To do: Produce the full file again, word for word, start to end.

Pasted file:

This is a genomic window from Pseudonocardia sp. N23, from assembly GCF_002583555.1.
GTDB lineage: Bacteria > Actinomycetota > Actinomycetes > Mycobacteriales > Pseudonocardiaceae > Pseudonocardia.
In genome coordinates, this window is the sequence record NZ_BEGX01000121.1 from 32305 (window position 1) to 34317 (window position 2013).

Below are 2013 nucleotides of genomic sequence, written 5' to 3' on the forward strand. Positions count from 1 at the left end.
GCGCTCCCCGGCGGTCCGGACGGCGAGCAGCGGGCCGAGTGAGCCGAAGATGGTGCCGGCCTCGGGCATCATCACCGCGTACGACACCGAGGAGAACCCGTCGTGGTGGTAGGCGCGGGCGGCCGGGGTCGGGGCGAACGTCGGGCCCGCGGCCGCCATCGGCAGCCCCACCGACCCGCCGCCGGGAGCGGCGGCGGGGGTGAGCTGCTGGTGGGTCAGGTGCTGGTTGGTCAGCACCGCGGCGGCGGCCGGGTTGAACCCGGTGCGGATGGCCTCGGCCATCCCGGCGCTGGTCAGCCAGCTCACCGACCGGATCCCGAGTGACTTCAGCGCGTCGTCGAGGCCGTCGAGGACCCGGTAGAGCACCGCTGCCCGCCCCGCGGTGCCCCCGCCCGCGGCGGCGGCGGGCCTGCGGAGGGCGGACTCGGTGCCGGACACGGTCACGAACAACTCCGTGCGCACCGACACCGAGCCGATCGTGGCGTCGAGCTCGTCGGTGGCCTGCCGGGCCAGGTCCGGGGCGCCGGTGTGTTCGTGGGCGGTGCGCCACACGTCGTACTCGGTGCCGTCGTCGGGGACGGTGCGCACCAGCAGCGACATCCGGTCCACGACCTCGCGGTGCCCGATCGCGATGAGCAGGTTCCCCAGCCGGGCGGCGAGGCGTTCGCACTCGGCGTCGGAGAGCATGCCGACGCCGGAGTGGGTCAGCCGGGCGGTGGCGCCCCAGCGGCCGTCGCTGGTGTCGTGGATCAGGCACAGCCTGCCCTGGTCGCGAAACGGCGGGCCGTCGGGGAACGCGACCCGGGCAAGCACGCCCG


This is a genomic window from Pseudonocardia sp. N23, from assembly GCF_002583555.1.
GTDB lineage: Bacteria > Actinomycetota > Actinomycetes > Mycobacteriales > Pseudonocardiaceae > Pseudonocardia.
In genome coordinates, this window is the sequence record NZ_BEGX01000121.1 from 32305 (window position 1) to 34317 (window position 2013).

Below are 2013 nucleotides of genomic sequence, written 5' to 3' on the forward strand. Positions count from 1 at the left end.
GCGCTCCCCGGCGGTCCGGACGGCGAGCAGCGGGCCGAGTGAGCCGAAGATGGTGCCGGCCTCGGGCATCATCACCGCGTACGACACCGAGGAGAACCCGTCGTGGTGGTAGGCGCGGGCGGCCGGGGTCGGGGCGAACGTCGGGCCCGCGGCCGCCATCGGCAGCCCCACCGACCCGCCGCCGGGAGCGGCGGCGGGGGTGAGCTGCTGGTGGGTCAGGTGCTGGTTGGTCAGCACCGCGGCGGCGGCCGGGTTGAACCCGGTGCGGATGGCCTCGGCCATCCCGGCGCTGGTCAGCCAGCTCACCGACCGGATCCCGAGTGACTTCAGCGCGTCGTCGAGGCCGTCGAGGACCCGGTAGAGCACCGCTGCCCGCCCCGCGGTGCCCCCGCCCGCGGCGGCGGCGGGCCTGCGGAGGGCGGACTCGGTGCCGGACACGGTCACGAACAACTCCGTGCGCACCGACACCGAGCCGATCGTGGCGTCGAGCTCGTCGGTGGCCTGCCGGGCCAGGTCCGGGGCGCCGGTGTGTTCGTGGGCGGTGCGCCACACGTCGTACTCGGTGCCGTCGTCGGGGACGGTGCGCACCAGCAGCGACATCCGGTCCACGACCTCGCGGTGCCCGATCGCGATGAGCAGGTTCCCCAGCCGGGCGGCGAGGCGTTCGCACTCGGCGTCGGAGAGCATGCCGACGCCGGAGTGGGTCAGCCGGGCGGTGGCGCCCCAGCGGCCGTCGCTGGTGTCGTGGATCAGGCACAGCCTGCCCTGGTCGCGAAACGGCGGGCCGTCGGGGAACGCGACCCGGGCAAGCACGCCCG